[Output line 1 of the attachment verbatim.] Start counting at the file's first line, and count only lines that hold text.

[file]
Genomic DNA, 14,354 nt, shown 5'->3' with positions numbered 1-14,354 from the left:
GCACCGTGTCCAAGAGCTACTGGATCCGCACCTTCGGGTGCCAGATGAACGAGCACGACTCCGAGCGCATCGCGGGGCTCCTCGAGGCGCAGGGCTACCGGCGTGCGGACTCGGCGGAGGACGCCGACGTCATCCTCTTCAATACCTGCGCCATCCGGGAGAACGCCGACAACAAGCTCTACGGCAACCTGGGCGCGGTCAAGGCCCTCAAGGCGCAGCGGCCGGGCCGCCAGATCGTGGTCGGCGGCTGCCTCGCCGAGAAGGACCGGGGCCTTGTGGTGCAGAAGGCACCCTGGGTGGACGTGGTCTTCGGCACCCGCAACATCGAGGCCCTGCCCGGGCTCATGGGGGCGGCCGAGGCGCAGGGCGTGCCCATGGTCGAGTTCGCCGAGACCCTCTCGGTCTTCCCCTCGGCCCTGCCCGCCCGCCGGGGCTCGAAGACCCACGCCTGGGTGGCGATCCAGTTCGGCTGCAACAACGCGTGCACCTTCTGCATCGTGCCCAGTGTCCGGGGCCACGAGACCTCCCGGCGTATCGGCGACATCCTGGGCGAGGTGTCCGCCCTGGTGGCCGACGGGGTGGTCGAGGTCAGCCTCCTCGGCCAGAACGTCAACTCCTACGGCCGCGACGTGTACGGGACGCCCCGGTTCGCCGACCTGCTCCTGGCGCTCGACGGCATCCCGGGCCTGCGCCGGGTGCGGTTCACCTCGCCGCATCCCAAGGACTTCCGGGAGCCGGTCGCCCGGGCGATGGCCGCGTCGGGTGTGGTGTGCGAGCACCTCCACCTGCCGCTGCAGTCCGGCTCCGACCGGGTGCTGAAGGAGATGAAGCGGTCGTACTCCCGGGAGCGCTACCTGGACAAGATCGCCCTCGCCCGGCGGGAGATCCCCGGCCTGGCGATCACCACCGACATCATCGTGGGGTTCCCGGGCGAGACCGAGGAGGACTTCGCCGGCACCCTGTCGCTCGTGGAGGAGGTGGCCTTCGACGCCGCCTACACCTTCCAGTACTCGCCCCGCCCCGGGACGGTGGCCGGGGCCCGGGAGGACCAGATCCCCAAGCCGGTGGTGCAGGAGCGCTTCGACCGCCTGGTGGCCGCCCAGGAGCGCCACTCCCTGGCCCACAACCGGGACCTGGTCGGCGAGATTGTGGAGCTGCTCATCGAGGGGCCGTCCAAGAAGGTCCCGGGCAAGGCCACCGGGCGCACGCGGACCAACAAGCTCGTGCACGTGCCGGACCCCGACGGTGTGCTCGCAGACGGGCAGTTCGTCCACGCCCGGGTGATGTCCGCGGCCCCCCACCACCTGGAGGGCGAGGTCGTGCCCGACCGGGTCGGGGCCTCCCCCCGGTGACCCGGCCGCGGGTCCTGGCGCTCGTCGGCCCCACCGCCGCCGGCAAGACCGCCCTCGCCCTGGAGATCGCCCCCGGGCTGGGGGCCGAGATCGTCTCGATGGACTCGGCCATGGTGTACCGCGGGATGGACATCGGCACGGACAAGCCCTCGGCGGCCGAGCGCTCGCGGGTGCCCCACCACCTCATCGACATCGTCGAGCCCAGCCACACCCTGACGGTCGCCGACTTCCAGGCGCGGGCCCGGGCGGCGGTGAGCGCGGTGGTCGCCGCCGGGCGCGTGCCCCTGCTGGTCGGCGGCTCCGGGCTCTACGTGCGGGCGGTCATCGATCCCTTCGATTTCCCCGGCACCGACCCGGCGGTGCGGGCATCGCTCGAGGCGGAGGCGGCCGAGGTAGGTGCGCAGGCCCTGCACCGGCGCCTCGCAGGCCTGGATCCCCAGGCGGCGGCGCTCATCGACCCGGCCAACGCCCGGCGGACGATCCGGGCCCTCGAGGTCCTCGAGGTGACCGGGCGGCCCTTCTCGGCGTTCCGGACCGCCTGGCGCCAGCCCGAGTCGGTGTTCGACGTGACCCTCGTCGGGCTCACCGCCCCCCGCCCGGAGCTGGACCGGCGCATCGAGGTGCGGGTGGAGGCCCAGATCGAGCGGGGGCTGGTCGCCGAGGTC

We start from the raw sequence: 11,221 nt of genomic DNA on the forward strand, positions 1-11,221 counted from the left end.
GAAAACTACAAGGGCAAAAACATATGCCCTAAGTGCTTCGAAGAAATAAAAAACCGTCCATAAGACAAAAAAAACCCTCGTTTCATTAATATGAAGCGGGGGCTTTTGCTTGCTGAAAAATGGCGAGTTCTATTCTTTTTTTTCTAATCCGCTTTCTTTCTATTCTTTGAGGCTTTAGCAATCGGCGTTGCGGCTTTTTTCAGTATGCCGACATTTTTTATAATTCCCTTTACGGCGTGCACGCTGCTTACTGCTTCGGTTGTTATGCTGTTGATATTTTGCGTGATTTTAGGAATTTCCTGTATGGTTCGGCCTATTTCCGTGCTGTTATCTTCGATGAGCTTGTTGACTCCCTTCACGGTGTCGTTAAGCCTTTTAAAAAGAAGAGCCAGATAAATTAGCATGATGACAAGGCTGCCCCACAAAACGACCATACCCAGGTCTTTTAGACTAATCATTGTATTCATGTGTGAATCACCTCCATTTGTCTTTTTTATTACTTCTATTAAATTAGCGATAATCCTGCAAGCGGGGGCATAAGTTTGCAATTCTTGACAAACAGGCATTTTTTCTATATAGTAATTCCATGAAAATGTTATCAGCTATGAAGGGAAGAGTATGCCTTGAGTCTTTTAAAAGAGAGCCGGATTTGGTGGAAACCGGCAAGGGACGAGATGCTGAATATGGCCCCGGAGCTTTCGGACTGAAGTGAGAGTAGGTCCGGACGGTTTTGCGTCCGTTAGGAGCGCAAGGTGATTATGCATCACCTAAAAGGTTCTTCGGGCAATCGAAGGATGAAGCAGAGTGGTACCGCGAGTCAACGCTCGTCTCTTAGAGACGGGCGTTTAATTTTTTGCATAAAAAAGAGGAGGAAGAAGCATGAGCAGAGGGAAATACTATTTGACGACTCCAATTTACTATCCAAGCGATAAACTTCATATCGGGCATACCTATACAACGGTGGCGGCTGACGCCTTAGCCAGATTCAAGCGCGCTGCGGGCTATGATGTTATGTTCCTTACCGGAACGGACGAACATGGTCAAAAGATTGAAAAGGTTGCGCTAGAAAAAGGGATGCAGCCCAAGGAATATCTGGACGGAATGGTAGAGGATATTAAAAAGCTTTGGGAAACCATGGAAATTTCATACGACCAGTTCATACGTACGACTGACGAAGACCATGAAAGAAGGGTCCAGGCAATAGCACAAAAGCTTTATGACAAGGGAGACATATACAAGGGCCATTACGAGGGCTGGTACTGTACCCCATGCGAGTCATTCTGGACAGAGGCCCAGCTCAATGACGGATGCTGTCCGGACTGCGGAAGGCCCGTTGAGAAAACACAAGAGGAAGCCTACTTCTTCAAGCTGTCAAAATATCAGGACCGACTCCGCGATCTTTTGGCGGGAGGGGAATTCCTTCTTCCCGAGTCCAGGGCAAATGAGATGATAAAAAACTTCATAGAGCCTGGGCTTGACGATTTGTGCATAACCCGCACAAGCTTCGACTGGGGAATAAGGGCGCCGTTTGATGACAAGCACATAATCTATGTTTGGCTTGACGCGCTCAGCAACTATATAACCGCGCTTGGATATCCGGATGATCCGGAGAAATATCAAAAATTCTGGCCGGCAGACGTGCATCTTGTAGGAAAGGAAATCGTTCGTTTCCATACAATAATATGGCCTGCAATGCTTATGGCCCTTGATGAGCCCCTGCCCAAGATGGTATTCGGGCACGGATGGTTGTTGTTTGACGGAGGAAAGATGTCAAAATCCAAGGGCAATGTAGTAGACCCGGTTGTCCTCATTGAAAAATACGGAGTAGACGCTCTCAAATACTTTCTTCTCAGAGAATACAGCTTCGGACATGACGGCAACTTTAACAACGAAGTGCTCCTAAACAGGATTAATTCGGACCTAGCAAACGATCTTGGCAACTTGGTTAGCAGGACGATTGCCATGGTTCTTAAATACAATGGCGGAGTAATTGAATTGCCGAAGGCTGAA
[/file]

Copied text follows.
Genomic DNA, 14,354 nt, shown 5'->3' with positions numbered 1-14,354 from the left: